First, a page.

Mr Cade Lincoln

by monax


After my fundamentalist father obtained his Masters of Divinity from an institution called Grace Theological Seminary he was given a pastorate and went on to be a founding member of a Christian School named Grace. Neither institution knew much about true grace.

Nevertheless, we children of light were strong and aware. We knew how to fight and we did. Thank Jesus his Holy Spirit helped us discern there was nothing inherently evil with wearing denim blue jeans and facial hair.

Grace students were not permitted to wear blue jeans, not even to sporting events off school campus. The same dress code was expected of parents too.

So I’m in 5th grade. Thankfully it was my last year there. And it was nighttime about this time of year because there was snow falling and we were at a school basketball game hosted in the gymnasium of a local church. I was there because a boy in my class was having a birthday party and sleep over that night with about eight of us classmates.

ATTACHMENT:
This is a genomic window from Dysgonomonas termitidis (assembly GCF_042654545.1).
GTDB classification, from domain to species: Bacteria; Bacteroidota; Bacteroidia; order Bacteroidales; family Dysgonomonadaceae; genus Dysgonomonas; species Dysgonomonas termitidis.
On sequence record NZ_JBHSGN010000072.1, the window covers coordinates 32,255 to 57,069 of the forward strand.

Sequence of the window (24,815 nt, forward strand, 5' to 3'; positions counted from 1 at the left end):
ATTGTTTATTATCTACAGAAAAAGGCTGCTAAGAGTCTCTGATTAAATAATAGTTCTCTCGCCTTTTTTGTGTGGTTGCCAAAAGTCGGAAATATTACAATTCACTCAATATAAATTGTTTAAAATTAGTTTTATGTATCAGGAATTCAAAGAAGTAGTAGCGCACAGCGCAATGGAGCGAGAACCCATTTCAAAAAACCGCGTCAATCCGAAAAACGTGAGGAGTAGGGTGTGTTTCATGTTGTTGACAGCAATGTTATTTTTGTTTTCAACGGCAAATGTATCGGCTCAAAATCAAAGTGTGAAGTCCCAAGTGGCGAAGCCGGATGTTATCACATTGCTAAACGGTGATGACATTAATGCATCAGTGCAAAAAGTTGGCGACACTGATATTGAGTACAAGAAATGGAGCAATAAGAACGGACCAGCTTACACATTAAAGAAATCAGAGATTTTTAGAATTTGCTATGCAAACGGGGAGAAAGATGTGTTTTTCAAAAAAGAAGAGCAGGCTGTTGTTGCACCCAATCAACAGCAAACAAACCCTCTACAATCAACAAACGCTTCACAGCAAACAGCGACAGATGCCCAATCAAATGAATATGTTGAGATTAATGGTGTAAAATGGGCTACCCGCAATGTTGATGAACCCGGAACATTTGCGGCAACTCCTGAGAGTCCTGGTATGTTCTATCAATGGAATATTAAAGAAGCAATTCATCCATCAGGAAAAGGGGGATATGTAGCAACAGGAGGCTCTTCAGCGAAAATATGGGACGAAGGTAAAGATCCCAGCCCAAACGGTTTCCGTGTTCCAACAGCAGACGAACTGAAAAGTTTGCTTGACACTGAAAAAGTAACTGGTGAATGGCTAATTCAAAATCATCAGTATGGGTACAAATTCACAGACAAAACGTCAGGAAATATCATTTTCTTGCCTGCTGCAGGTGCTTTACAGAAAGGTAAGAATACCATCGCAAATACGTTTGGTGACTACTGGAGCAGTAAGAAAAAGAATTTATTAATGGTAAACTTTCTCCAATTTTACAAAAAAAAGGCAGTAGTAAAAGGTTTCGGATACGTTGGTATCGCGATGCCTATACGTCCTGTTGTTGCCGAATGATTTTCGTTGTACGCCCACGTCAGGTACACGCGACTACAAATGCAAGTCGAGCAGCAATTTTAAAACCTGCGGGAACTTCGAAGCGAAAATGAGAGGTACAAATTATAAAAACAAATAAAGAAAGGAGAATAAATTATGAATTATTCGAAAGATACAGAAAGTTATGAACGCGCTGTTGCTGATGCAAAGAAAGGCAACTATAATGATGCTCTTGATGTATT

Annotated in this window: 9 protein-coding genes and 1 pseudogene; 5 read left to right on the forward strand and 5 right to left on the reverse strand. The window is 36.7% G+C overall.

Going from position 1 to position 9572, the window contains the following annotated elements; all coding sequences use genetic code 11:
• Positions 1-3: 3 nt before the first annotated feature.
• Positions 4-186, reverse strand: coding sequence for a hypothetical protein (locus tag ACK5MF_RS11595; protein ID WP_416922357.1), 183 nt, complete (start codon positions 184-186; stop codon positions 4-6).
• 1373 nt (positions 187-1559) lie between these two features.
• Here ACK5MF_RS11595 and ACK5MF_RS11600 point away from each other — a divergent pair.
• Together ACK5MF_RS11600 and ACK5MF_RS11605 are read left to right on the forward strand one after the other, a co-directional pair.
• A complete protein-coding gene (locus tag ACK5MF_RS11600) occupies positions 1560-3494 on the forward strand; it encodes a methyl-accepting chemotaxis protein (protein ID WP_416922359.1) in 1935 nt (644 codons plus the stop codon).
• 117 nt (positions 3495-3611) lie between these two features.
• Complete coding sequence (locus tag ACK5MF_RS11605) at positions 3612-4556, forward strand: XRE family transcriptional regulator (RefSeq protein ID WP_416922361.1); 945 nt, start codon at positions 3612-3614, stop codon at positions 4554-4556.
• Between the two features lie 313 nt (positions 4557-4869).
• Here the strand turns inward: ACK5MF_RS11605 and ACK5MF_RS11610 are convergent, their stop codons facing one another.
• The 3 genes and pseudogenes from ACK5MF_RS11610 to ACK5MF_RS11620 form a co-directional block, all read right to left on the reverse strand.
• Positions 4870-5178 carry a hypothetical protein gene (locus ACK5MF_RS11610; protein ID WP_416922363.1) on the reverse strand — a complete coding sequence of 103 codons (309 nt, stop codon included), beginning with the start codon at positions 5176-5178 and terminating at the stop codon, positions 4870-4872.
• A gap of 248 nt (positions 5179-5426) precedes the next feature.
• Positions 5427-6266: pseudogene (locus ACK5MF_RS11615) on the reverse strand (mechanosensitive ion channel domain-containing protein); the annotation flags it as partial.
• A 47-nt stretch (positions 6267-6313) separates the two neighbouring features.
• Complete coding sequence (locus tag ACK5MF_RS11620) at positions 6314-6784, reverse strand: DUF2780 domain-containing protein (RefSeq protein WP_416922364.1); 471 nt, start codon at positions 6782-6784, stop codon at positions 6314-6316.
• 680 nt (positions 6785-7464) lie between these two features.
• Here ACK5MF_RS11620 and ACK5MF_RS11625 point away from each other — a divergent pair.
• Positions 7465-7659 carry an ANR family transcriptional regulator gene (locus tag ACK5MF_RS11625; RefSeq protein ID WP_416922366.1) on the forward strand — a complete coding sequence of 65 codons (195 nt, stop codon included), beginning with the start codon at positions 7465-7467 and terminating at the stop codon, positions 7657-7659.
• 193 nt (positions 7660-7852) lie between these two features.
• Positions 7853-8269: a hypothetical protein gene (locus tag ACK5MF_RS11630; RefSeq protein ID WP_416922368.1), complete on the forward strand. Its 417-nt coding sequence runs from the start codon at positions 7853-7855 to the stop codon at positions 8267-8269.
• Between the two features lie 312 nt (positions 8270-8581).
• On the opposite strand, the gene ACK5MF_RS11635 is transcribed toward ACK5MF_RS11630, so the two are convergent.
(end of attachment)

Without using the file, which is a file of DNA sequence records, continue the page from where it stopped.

Well, we boys were bored with the basketball game and decided to go outside and play in the falling snow. It was a riot. The snow was wet and packed remarkably well so we had a snowball fight between ourselves. But somehow Mr Cade Lincoln—I call him this because his name was Mr Cade, and he also was very tall and thin and dressed up as Abe Lincoln every Presidents Day—well, somehow this teacher had sniffed a transgression in the air and came out to find it. Just as no blue jeans could be worn, no snowballs could be thrown. So he ordered us to stop.

And just like my name sake I knew this goliath had to be silenced. There was no way in hell this stiff legalist was gonna crush my spirit with his assumption of authority off school grounds. Don’t get me wrong, I was a respectful kid. However, If I hadn’t fought back I would have probably lost my mind. So as this thin giant walked away I threw my wet snow ball— splat— in the back of his head. And we all cheered and ran.

When the dad of our birthday boy came to pick us up in his station wagon we all piled in and the boys immediately and excitedly proceeded to tell this pastor and father what I had done. I thought I was in trouble. But he turned to me, smiled, and said, “Good for you, David. Good for you.”

There were good people there at Grace, but there were also the Mr Cade Lincolns.

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related post: Who are the Children of Light?